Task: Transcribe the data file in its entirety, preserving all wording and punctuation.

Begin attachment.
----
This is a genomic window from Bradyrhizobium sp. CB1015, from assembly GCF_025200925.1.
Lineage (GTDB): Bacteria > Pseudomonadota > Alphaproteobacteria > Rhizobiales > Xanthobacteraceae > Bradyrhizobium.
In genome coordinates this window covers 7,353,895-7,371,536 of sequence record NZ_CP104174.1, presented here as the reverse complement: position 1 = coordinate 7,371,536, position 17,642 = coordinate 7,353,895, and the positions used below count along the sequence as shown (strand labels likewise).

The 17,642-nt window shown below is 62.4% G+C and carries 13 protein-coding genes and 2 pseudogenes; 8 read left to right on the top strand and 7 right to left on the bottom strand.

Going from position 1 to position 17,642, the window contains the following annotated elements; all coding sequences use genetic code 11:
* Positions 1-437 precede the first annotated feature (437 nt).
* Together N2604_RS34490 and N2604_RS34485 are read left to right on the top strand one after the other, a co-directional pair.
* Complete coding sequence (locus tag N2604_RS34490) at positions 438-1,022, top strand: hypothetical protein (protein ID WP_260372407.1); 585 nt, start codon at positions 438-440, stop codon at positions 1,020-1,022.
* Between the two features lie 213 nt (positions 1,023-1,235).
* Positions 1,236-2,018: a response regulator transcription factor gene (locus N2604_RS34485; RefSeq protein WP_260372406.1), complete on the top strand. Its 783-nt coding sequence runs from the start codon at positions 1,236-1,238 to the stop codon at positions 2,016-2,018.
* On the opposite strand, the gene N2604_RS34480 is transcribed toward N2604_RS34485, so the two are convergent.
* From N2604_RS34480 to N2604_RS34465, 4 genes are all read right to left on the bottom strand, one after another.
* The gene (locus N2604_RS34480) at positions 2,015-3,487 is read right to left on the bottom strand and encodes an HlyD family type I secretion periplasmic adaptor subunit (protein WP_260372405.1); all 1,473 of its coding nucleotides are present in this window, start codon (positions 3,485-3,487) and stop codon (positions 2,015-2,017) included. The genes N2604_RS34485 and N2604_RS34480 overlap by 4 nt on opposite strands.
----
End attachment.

This is a genomic window from Bradyrhizobium sp. CB1015, from assembly GCF_025200925.1.
Lineage (GTDB): Bacteria > Pseudomonadota > Alphaproteobacteria > Rhizobiales > Xanthobacteraceae > Bradyrhizobium.
In genome coordinates this window covers 7,353,895-7,371,536 of sequence record NZ_CP104174.1, presented here as the reverse complement: position 1 = coordinate 7,371,536, position 17,642 = coordinate 7,353,895, and the positions used below count along the sequence as shown (strand labels likewise).

The 17,642-nt window shown below is 62.4% G+C and carries 13 protein-coding genes and 2 pseudogenes; 8 read left to right on the top strand and 7 right to left on the bottom strand.

Going from position 1 to position 17,642, the window contains the following annotated elements; all coding sequences use genetic code 11:
* Positions 1-437 precede the first annotated feature (437 nt).
* Together N2604_RS34490 and N2604_RS34485 are read left to right on the top strand one after the other, a co-directional pair.
* Complete coding sequence (locus tag N2604_RS34490) at positions 438-1,022, top strand: hypothetical protein (protein ID WP_260372407.1); 585 nt, start codon at positions 438-440, stop codon at positions 1,020-1,022.
* Between the two features lie 213 nt (positions 1,023-1,235).
* Positions 1,236-2,018: a response regulator transcription factor gene (locus N2604_RS34485; RefSeq protein WP_260372406.1), complete on the top strand. Its 783-nt coding sequence runs from the start codon at positions 1,236-1,238 to the stop codon at positions 2,016-2,018.
* On the opposite strand, the gene N2604_RS34480 is transcribed toward N2604_RS34485, so the two are convergent.
* From N2604_RS34480 to N2604_RS34465, 4 genes are all read right to left on the bottom strand, one after another.
* The gene (locus N2604_RS34480) at positions 2,015-3,487 is read right to left on the bottom strand and encodes an HlyD family type I secretion periplasmic adaptor subunit (protein WP_260372405.1); all 1,473 of its coding nucleotides are present in this window, start codon (positions 3,485-3,487) and stop codon (positions 2,015-2,017) included. The genes N2604_RS34485 and N2604_RS34480 overlap by 4 nt on opposite strands.